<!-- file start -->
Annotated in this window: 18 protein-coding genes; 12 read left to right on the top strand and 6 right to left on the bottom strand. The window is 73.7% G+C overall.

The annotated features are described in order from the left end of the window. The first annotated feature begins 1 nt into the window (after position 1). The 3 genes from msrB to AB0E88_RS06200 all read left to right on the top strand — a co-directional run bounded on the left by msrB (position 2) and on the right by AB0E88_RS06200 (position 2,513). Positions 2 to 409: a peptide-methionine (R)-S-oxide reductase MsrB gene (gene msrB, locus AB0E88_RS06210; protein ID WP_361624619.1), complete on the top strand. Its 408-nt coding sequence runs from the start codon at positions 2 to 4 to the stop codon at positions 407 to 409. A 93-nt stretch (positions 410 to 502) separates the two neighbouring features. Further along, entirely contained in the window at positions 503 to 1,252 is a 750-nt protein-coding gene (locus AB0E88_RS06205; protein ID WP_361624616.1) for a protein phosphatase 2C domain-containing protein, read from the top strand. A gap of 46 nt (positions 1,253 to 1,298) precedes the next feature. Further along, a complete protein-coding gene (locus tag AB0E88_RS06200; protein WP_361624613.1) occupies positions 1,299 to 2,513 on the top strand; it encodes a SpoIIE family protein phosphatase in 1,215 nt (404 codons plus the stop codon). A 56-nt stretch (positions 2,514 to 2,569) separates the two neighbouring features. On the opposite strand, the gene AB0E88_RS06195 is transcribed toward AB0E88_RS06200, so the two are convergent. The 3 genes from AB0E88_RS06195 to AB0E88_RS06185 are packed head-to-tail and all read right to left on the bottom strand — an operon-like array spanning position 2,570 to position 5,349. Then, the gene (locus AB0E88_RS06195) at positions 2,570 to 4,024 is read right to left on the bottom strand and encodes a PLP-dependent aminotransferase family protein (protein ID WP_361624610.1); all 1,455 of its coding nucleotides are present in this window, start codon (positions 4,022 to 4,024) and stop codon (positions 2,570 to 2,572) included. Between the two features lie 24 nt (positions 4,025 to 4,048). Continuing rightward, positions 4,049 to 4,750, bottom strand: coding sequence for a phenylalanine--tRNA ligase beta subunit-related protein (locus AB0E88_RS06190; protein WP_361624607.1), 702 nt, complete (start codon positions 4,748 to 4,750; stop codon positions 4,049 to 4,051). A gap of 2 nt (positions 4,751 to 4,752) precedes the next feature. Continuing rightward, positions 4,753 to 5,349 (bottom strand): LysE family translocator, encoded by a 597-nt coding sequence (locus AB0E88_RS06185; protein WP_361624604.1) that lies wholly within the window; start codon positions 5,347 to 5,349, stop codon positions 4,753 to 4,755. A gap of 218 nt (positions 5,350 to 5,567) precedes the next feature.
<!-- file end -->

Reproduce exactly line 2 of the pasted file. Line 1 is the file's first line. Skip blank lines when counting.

The annotated features are described in order from the left end of the window. The first annotated feature begins 1 nt into the window (after position 1). The 3 genes from msrB to AB0E88_RS06200 all read left to right on the top strand — a co-directional run bounded on the left by msrB (position 2) and on the right by AB0E88_RS06200 (position 2,513). Positions 2 to 409: a peptide-methionine (R)-S-oxide reductase MsrB gene (gene msrB, locus AB0E88_RS06210; protein ID WP_361624619.1), complete on the top strand. Its 408-nt coding sequence runs from the start codon at positions 2 to 4 to the stop codon at positions 407 to 409. A 93-nt stretch (positions 410 to 502) separates the two neighbouring features. Further along, entirely contained in the window at positions 503 to 1,252 is a 750-nt protein-coding gene (locus AB0E88_RS06205; protein ID WP_361624616.1) for a protein phosphatase 2C domain-containing protein, read from the top strand. A gap of 46 nt (positions 1,253 to 1,298) precedes the next feature. Further along, a complete protein-coding gene (locus tag AB0E88_RS06200; protein WP_361624613.1) occupies positions 1,299 to 2,513 on the top strand; it encodes a SpoIIE family protein phosphatase in 1,215 nt (404 codons plus the stop codon). A 56-nt stretch (positions 2,514 to 2,569) separates the two neighbouring features. On the opposite strand, the gene AB0E88_RS06195 is transcribed toward AB0E88_RS06200, so the two are convergent. The 3 genes from AB0E88_RS06195 to AB0E88_RS06185 are packed head-to-tail and all read right to left on the bottom strand — an operon-like array spanning position 2,570 to position 5,349. Then, the gene (locus AB0E88_RS06195) at positions 2,570 to 4,024 is read right to left on the bottom strand and encodes a PLP-dependent aminotransferase family protein (protein ID WP_361624610.1); all 1,455 of its coding nucleotides are present in this window, start codon (positions 4,022 to 4,024) and stop codon (positions 2,570 to 2,572) included. Between the two features lie 24 nt (positions 4,025 to 4,048). Continuing rightward, positions 4,049 to 4,750, bottom strand: coding sequence for a phenylalanine--tRNA ligase beta subunit-related protein (locus AB0E88_RS06190; protein WP_361624607.1), 702 nt, complete (start codon positions 4,748 to 4,750; stop codon positions 4,049 to 4,051). A gap of 2 nt (positions 4,751 to 4,752) precedes the next feature. Continuing rightward, positions 4,753 to 5,349 (bottom strand): LysE family translocator, encoded by a 597-nt coding sequence (locus AB0E88_RS06185; protein WP_361624604.1) that lies wholly within the window; start codon positions 5,347 to 5,349, stop codon positions 4,753 to 4,755. A gap of 218 nt (positions 5,350 to 5,567) precedes the next feature.